Chapter three of Habakkuk is a psalm. In the last verse of the book he wrote “to the choirmaster with MY stringed instruments.” (Habakkuk 3:19, my emphasis. The possessive is not translated in some translations.) Habakkuk was probably a leader among the Levitical musicians.
This psalm answers the question of chapter one. The wicked do not go unpunished. God is coming to defeat his enemies. Habakkuk reflected on what God has done in the past and trusted him for the future. The psalm asked God to come and do what he has done before. God is praised in this way in other Scriptures. (Deuteronomy 33:1; Judges 5:4-5; Psalm 18:7-15; Psalm 68:4-10, 32-35; Psalm 77:16-19; Micah 1:3-4).
The psalm has many references to God’s past actions. Teman means southland and alluded to the time of the Exodus. Mount Paran is near Kadesh Barnea. God used plagues against Egypt. Rivers and streams may refer to the Nile, the Red Sea and the Jordan. Midianites were involved in plots against the Jews with the Moabites. The sun standing still alluded to Judges 10:12-13. The leader of the land of wickedness is probably Pharaoh and the Egyptians were crushed in the Red Sea. (Habakkuk 3:3, 5, 7, 8, 11, 13-15)
This recounting of God’s mighty acts left the prophet in awe. He will wait. The Babylonian invasion will be real and devastating. Through it all the Sovereign Lord will be his strength. God will give his people strength to bear this trial. Habakkuk began by questioning God and ended by praising him (Habakkuk 3:16-19)
What happened to Habakkuk? We read his dialogue with God. We can identify with his longing for justice. He was told that judgement was coming and that the just will live by faith through this perilous time. The twenty years between his prayer and the destruction of Jerusalem was one of steep moral and political decline for the Jews.
What happened to Habakkuk? We do not know. However we do have the words and significant life events of three prophets who lived through those times and are examples of living by faith. Jeremiah, Ezekiel and Daniel lived through the time of decline and judgement.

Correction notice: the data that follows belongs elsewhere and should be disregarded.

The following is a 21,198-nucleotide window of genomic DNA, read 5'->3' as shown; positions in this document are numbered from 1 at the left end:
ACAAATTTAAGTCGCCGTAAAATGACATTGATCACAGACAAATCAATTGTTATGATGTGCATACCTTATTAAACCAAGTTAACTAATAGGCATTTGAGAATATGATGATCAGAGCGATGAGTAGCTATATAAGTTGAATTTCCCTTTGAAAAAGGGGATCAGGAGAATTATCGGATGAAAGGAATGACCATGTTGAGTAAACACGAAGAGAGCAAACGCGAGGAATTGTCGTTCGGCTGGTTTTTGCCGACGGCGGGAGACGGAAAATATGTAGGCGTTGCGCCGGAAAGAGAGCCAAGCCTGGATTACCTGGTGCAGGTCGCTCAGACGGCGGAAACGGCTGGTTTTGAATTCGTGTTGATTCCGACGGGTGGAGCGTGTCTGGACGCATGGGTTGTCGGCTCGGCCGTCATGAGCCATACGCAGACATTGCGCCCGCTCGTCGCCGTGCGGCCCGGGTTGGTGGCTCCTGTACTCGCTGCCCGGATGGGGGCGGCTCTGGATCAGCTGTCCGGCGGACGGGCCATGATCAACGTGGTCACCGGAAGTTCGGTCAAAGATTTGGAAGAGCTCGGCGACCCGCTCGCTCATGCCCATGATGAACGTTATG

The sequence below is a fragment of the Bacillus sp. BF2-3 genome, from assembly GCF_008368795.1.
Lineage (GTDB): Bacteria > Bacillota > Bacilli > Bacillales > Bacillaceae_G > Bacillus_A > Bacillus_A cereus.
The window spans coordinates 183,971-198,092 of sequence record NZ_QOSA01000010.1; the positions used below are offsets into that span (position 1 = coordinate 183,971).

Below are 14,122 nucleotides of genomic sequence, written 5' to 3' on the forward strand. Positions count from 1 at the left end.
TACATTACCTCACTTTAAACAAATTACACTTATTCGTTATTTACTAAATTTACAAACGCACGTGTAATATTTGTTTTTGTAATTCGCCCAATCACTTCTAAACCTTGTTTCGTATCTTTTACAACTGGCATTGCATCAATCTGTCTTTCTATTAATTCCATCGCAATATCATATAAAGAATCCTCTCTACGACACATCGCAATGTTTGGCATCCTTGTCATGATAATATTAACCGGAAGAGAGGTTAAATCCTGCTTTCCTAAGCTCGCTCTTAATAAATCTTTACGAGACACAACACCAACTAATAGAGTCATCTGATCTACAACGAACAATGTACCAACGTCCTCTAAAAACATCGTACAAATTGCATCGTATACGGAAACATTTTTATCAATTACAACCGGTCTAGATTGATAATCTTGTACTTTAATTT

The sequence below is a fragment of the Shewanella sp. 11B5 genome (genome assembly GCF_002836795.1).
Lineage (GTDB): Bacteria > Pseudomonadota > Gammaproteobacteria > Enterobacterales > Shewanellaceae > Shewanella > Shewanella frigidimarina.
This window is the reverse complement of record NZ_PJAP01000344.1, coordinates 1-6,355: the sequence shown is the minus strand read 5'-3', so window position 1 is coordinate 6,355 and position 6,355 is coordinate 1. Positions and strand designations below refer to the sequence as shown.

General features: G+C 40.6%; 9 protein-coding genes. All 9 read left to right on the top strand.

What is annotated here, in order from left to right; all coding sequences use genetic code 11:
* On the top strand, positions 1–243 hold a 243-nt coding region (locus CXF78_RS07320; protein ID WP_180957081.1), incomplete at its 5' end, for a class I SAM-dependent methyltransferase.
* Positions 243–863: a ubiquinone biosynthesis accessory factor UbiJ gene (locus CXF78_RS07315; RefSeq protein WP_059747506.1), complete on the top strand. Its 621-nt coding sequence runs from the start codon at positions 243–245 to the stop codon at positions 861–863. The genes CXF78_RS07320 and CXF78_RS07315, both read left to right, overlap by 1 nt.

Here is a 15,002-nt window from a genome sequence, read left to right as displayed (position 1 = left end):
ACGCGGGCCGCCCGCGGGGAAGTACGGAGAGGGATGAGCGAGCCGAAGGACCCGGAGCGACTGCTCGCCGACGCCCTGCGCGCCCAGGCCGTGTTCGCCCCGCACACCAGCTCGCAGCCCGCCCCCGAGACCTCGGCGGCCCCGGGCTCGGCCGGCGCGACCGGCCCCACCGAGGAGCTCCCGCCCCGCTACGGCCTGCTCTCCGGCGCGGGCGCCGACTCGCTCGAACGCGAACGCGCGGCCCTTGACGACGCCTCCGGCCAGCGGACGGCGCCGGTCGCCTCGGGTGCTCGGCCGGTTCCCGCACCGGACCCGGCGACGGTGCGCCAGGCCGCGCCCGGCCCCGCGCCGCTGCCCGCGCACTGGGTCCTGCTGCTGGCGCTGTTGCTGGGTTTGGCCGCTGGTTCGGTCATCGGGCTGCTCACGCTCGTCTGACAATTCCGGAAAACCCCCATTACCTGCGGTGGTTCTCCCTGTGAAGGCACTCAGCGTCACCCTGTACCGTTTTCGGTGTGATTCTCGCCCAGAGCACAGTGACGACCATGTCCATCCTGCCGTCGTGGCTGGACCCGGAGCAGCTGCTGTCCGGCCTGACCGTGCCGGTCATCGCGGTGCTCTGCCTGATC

The Scriptures were not given at an even pace over the centuries. There were time of great outpouring and times of relative silence in the 1500 years between Moses and the Apostle John. The book of Psalms contains a psalm written by Moses and some from the time of the exile 900 years later.
There was a great outpouring during the time of the greatest judgement. The prophets who spoke just before, during, and after the fall of Jerusalem and the Babylonian captivity were evidence that even in a time of judgement and consequences God did not abandon his people..
Like Jonah, Habakkuk gave insight into his thoughts that only he could give. He was humble enough to let readers see him grow as he questioned God. He learned that God was in control and he has a plan. He uses wicked people. His plan is not always clear to us.
Habakkuk also shows us that we can question God about the most basic issues. Why is there evil in the world? Why does evil go unpunished? Why doesn’t God answer prayer? How does he answer prayer?
Abraham in Genesis 15 who was told that his descendants would not receive the promised land for four hundred years. We may not see the full answer to our prayers in our lifetime. We are fallen and finite and can’t fully fathom God’s plan unless it is revealed to us. Job and his friends couldn’t see into heaven. (Job 1-2; 42:7-17; 38-41)
God’s majesties should provoke us to praise. We can be confident in his plan to bring history to its consummation.
This post first appeared on Bob Krupp’s blog.
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